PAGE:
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  • 06.02.10

Sustainability Faceoff: Procter & Gamble vs. Colgate-Palmolive

Which company should you trust to provide sustainable home products–Procter & Gamble or Colgate-Palmolive? Both companies manufacture a number of well-regarded brands, including Tom’s of Maine, Tide, and Palmolive. But there can only be one winner in this sustainability battle. In the new book The HIP Investor, author and investment adviser R. Paul Herman compares the two. We do the same below.

Procter Colgate faceoff

Which company should you trust to provide sustainable home products–Procter & Gamble or Colgate-Palmolive? Both companies manufacture a number of well-regarded brands, including Tom’s of Maine, Tide, and Palmolive. But there can only be one winner in this sustainability battle. In the new book The HIP Investor, author and investment adviser R. Paul Herman compares the two. We do the same below.

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Procter & Gamble has set a number of green goals that it hopes to achieve by 2012, including $20 billion
in cumulative sales of products with low eco-impacts; a 20% reduction (per unit production) in total CO2 emissions, energy consumption, water consumption and disposed waste from P&G plants; and saving 20,000 lives by delivering
4 billion liters of clean water in the Children’s Safe Drinking Water
program. The company has already made some real changes in its business practices, too, with reduced packaging in brands like Pampers, Prilosec, and CoverGirl, cold water detergent (Coldwater Tide and Cool Clean Ariel) that cuts down on electricity production, and low-energy Braun razors.

It’s hard to find glaring sustainability issues with P&G, but there is still room for the company to make improvement. While a leader in diversity, P&G could seek to get
the women manager ratios to reflect today’s 50-50 balance in society and
the U.S.
workforce. It could also work on its HRC Corporate Equality Index score. But these are minor complaints.

Colgate-Palmolive has also made strides in sustainability, with LEED-certified manufacturing facilities and EPA Design for the Environment-approved products including Ultra Palmolive Pots & Pans, Palmolive Dishwashing Liquid,
Palmolive Ultra Green, Murphy Oil Soap Liquid, and Ajax Expert Glass. Palmolive Pure + Clear, introduced in 2008, is free of toxic phosphates, heavy fragrances, and unnecessary chemicals. And Palmolive eco+, an automatic dishwater detergent released the same year, is also completely phosphate-free.

Unfortunately, Colgate’s comprehensive sustainability Web site reflects data from 2008. This makes it difficult for us to judge the company’s recent environmental efforts. So we have to give this round to Procter & Gamble, which provides up-to-date info about its ever-improving practices. (Note: this reflects views of FastCompany.com).

Check out the full HIP Investor chart below.

Procter & Gamble Colgate-Palmolive
Overview 138,000 employees, $79.0 billion in
annual revenue
36,600 employees, $15.3 billion in annual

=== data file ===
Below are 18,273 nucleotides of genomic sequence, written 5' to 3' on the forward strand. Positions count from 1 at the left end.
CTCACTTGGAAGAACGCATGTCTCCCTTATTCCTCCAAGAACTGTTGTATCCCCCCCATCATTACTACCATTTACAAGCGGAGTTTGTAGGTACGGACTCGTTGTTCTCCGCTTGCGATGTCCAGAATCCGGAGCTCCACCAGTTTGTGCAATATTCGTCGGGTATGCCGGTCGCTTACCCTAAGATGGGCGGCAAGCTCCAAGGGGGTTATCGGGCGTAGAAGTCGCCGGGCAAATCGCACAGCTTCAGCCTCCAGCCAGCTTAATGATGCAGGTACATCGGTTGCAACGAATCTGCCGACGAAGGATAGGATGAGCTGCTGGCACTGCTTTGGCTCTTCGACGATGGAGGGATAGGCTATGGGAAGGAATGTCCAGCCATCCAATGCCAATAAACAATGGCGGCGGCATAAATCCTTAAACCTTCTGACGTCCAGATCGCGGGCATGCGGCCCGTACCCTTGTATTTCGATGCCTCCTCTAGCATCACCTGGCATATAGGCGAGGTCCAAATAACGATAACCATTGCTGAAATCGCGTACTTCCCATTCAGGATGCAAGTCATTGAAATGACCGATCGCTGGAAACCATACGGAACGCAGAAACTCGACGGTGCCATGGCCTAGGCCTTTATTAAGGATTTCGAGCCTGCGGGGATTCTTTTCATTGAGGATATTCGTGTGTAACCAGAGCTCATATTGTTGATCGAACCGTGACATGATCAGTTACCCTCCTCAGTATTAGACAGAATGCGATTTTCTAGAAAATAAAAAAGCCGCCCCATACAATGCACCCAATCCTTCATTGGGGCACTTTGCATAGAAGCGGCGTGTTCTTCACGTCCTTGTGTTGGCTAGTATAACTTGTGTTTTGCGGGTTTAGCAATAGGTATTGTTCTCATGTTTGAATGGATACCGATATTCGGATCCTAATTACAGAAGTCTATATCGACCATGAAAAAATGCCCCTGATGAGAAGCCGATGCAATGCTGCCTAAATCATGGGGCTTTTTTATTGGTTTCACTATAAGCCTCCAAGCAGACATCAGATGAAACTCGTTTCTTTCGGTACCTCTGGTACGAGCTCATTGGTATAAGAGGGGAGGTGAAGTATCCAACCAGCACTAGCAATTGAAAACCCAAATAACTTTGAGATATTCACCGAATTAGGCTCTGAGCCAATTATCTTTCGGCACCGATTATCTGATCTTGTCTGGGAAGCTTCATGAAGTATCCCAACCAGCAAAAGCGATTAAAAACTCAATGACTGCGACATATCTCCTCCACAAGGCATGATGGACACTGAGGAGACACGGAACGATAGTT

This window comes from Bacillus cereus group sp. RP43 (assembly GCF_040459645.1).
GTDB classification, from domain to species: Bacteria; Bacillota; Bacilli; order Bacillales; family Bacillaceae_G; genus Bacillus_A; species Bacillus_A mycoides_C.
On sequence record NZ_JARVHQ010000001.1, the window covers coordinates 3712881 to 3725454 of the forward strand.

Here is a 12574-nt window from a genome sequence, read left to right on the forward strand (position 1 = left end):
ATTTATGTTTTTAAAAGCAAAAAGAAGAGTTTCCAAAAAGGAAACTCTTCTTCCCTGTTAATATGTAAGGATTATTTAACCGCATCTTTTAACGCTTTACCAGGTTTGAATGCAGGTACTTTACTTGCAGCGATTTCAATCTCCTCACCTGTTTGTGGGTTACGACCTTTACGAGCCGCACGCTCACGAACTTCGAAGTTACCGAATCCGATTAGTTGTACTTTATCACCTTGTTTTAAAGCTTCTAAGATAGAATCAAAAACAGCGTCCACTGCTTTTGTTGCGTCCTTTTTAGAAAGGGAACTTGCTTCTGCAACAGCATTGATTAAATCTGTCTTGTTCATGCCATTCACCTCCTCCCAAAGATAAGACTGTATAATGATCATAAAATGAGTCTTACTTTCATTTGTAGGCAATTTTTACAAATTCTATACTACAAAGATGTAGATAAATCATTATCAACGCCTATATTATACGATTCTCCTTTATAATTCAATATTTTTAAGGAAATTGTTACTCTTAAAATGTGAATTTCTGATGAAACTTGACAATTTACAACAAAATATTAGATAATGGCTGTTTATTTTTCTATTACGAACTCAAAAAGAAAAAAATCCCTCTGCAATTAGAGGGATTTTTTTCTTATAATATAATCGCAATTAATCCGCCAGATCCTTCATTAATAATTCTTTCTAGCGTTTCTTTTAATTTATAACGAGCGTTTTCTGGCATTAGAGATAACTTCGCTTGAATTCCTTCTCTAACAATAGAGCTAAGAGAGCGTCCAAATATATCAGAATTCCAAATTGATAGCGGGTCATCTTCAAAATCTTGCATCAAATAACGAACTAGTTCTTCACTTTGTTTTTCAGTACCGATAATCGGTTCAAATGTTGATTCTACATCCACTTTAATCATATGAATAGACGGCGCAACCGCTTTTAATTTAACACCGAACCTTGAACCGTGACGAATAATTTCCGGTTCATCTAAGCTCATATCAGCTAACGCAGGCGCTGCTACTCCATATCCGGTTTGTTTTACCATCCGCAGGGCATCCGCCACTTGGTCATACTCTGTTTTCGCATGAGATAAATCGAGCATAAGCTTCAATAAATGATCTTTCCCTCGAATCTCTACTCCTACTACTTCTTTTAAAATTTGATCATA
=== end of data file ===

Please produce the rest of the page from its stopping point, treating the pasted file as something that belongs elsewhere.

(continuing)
revenue
Product Ariel detergent’s sustainability team
designed large, seal-tight Polyethylene bags; they are 100% recyclable,
require 80% less packaging than boxes and take up 20% less space in
transport and storage
Tom’s of Maine, acquired by Colgate,
who saw an opportunity to also promote oral health globally
Management
Practices
15 of 25:
By 2012, seek to generate at $20B+ in cumulative sales of products with
less environmental impact. (CSR report)
10 of 25:
Making dramatic strides in sustainability internally, and disclosing
new metrics in multiple HIP categories
Health

of 20%

Safety
rating: 0.49% total incident rate
15% Safety
rating: 1.06% total incident rate
12%
Wealth

of 20%

Encourage
employee ownership
15% Restricted
Stock Awards and stock options granted to some employees
14%
Earth

of 20%

Reduced actual worldwide CO2 emissions from 3,148,000 tons to 2,889,000
tons since 2002. In 2008, P&G produced 81 metric tons of GHG emissions
per $1MM in revenue
12% Total
worldwide GHG emissions of 675,000 metric tons in 2008, or 44 metric
tons per $1MM in revenue
11%
Equality

of 20%


38.9% women management; HRC equality index score is 85%
17% 32.9%
women management; HRC equality index score is 73%
15%
Trust

of 20%


Sustainability information available on Web site; $4 million lobbying
in 2008
10%
Several products approved by EPA with Design for the Environment Qualification;
only $40,000 in lobbying; very comprehensive reporting
14%
Human Impact

of 100%

TOTAL 70%
TOTAL 67%
Corporate Profit

of 20%

+17.09%
return on equity (2009)

+0.9%
annualized total return, including reinvested dividends (6/2004–6/2009)

-0.5%
annualized total return, including reinvested dividends (6/2006–6/2009)

+100.7%
return on equity (2008)

+6.2%
annualized total return, including reinvested dividends (6/2004–6/2009)

+8.1%
annualized total return, including reinvested dividends (6/2006–6/2009)

 

Read more Sustainability Faceoffs.

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HIP Investor

About the author

Ariel Schwartz is a Senior Editor at Co.Exist. She has contributed to SF Weekly, Popular Science, Inhabitat, Greenbiz, NBC Bay Area, GOOD Magazine and more.

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